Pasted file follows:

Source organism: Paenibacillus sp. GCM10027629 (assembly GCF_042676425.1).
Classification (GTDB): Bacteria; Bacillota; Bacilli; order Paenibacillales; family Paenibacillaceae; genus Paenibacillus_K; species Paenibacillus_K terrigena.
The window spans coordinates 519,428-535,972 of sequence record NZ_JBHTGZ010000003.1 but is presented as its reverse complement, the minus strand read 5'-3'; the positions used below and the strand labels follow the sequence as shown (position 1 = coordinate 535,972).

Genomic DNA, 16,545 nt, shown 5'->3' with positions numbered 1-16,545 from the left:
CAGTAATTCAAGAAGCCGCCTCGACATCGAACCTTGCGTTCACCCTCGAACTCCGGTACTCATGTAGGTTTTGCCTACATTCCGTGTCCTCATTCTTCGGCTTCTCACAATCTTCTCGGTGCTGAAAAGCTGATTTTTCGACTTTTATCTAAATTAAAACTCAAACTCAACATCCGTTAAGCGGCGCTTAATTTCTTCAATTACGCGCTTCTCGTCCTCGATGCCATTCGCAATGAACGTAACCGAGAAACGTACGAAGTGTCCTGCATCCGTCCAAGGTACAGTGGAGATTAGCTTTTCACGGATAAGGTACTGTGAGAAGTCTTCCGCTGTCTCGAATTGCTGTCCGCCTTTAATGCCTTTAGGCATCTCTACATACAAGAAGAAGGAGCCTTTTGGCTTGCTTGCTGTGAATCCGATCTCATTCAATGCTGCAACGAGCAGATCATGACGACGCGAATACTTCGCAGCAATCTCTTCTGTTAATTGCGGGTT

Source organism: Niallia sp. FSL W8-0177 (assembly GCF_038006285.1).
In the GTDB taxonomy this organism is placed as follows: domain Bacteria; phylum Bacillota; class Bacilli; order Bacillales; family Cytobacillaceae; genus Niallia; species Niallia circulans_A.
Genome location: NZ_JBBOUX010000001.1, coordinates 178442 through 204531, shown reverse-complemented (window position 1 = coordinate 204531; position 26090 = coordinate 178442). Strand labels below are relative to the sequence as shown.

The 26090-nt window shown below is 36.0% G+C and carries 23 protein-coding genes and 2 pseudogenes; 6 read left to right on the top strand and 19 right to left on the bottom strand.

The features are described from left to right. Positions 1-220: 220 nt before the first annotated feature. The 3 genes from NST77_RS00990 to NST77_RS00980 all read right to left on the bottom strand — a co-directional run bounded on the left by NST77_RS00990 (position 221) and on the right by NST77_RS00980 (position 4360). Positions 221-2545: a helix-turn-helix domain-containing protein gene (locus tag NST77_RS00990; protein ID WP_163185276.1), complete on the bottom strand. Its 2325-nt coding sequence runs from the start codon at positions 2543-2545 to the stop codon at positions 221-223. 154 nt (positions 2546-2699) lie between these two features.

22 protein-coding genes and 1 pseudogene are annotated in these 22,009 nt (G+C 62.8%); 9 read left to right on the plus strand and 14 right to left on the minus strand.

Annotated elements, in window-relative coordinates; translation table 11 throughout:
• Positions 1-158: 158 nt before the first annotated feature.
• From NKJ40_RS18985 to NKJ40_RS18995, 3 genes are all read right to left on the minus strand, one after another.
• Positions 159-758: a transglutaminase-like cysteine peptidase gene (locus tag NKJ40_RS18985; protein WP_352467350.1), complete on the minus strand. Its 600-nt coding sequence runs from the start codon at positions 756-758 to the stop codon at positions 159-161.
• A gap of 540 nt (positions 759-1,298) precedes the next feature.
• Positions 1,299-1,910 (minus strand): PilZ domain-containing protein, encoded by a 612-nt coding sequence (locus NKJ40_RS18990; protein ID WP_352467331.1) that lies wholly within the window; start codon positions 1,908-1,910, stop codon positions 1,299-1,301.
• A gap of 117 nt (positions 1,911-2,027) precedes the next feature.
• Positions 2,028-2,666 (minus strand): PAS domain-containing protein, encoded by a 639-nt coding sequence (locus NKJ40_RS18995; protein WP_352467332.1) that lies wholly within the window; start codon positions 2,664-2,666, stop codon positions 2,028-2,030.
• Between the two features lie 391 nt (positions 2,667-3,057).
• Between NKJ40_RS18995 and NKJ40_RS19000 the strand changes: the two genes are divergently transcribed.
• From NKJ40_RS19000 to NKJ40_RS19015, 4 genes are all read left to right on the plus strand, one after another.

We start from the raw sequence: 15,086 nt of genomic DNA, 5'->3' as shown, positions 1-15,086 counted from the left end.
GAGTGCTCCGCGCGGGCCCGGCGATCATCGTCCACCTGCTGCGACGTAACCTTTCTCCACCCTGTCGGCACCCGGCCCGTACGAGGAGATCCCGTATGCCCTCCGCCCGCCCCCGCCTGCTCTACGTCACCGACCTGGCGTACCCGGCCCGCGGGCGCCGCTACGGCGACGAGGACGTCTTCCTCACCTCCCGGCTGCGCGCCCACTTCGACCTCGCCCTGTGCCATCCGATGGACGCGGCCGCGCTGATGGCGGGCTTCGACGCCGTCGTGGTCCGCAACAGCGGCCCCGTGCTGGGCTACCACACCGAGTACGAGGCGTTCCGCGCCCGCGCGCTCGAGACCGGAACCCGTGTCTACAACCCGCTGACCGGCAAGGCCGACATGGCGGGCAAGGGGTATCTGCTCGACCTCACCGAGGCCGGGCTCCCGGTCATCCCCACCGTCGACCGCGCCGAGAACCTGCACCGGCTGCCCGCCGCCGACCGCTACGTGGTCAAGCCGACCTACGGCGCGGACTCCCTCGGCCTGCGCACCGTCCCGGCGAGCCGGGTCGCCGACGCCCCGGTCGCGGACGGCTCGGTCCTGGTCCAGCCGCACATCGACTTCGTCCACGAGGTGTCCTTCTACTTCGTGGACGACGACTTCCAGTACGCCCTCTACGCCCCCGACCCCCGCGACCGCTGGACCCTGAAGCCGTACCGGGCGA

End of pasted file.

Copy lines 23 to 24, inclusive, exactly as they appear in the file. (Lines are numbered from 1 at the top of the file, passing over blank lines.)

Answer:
We start from the raw sequence: 15,086 nt of genomic DNA, 5'->3' as shown, positions 1-15,086 counted from the left end.
GAGTGCTCCGCGCGGGCCCGGCGATCATCGTCCACCTGCTGCGACGTAACCTTTCTCCACCCTGTCGGCACCCGGCCCGTACGAGGAGATCCCGTATGCCCTCCGCCCGCCCCCGCCTGCTCTACGTCACCGACCTGGCGTACCCGGCCCGCGGGCGCCGCTACGGCGACGAGGACGTCTTCCTCACCTCCCGGCTGCGCGCCCACTTCGACCTCGCCCTGTGCCATCCGATGGACGCGGCCGCGCTGATGGCGGGCTTCGACGCCGTCGTGGTCCGCAACAGCGGCCCCGTGCTGGGCTACCACACCGAGTACGAGGCGTTCCGCGCCCGCGCGCTCGAGACCGGAACCCGTGTCTACAACCCGCTGACCGGCAAGGCCGACATGGCGGGCAAGGGGTATCTGCTCGACCTCACCGAGGCCGGGCTCCCGGTCATCCCCACCGTCGACCGCGCCGAGAACCTGCACCGGCTGCCCGCCGCCGACCGCTACGTGGTCAAGCCGACCTACGGCGCGGACTCCCTCGGCCTGCGCACCGTCCCGGCGAGCCGGGTCGCCGACGCCCCGGTCGCGGACGGCTCGGTCCTGGTCCAGCCGCACATCGACTTCGTCCACGAGGTGTCCTTCTACTTCGTGGACGACGACTTCCAGTACGCCCTCTACGCCCCCGACCCCCGCGACCGCTGGACCCTGAAGCCGTACCGGGCGA